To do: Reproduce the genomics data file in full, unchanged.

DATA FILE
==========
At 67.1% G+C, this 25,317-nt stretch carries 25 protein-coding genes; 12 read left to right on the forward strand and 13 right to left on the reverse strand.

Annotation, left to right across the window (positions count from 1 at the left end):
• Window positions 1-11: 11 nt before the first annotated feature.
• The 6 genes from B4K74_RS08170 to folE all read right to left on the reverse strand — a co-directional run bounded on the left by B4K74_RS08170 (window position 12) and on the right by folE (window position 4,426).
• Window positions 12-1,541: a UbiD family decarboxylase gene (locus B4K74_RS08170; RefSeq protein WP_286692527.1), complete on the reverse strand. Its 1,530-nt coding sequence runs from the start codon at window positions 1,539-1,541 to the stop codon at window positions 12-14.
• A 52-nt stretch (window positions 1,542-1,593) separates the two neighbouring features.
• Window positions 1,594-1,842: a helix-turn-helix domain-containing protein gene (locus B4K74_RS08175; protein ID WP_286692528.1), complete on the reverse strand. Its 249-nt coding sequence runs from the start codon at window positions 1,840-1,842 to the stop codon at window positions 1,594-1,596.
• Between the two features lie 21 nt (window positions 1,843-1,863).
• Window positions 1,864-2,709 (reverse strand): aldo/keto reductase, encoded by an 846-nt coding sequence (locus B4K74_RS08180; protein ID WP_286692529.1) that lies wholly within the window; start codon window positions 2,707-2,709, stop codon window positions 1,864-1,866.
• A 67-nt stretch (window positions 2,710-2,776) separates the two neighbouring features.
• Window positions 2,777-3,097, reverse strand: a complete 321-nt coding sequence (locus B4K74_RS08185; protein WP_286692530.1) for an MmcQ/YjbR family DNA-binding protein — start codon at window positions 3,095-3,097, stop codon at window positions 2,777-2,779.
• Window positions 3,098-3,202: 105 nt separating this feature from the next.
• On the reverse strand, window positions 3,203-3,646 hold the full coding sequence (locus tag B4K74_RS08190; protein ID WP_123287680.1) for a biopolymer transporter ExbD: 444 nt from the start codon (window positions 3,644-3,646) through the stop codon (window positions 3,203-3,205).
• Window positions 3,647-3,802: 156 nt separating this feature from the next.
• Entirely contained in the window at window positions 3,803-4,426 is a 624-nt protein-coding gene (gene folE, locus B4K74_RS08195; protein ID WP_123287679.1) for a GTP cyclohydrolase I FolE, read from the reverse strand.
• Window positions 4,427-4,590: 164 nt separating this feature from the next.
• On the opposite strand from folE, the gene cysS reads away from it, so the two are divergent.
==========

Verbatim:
At 67.1% G+C, this 25,317-nt stretch carries 25 protein-coding genes; 12 read left to right on the forward strand and 13 right to left on the reverse strand.

Annotation, left to right across the window (positions count from 1 at the left end):
• Window positions 1-11: 11 nt before the first annotated feature.
• The 6 genes from B4K74_RS08170 to folE all read right to left on the reverse strand — a co-directional run bounded on the left by B4K74_RS08170 (window position 12) and on the right by folE (window position 4,426).
• Window positions 12-1,541: a UbiD family decarboxylase gene (locus B4K74_RS08170; RefSeq protein WP_286692527.1), complete on the reverse strand. Its 1,530-nt coding sequence runs from the start codon at window positions 1,539-1,541 to the stop codon at window positions 12-14.
• A 52-nt stretch (window positions 1,542-1,593) separates the two neighbouring features.
• Window positions 1,594-1,842: a helix-turn-helix domain-containing protein gene (locus B4K74_RS08175; protein ID WP_286692528.1), complete on the reverse strand. Its 249-nt coding sequence runs from the start codon at window positions 1,840-1,842 to the stop codon at window positions 1,594-1,596.
• Between the two features lie 21 nt (window positions 1,843-1,863).
• Window positions 1,864-2,709 (reverse strand): aldo/keto reductase, encoded by an 846-nt coding sequence (locus B4K74_RS08180; protein ID WP_286692529.1) that lies wholly within the window; start codon window positions 2,707-2,709, stop codon window positions 1,864-1,866.
• A 67-nt stretch (window positions 2,710-2,776) separates the two neighbouring features.
• Window positions 2,777-3,097, reverse strand: a complete 321-nt coding sequence (locus B4K74_RS08185; protein WP_286692530.1) for an MmcQ/YjbR family DNA-binding protein — start codon at window positions 3,095-3,097, stop codon at window positions 2,777-2,779.
• Window positions 3,098-3,202: 105 nt separating this feature from the next.
• On the reverse strand, window positions 3,203-3,646 hold the full coding sequence (locus tag B4K74_RS08190; protein ID WP_123287680.1) for a biopolymer transporter ExbD: 444 nt from the start codon (window positions 3,644-3,646) through the stop codon (window positions 3,203-3,205).
• Window positions 3,647-3,802: 156 nt separating this feature from the next.
• Entirely contained in the window at window positions 3,803-4,426 is a 624-nt protein-coding gene (gene folE, locus B4K74_RS08195; protein ID WP_123287679.1) for a GTP cyclohydrolase I FolE, read from the reverse strand.
• Window positions 4,427-4,590: 164 nt separating this feature from the next.
• On the opposite strand from folE, the gene cysS reads away from it, so the two are divergent.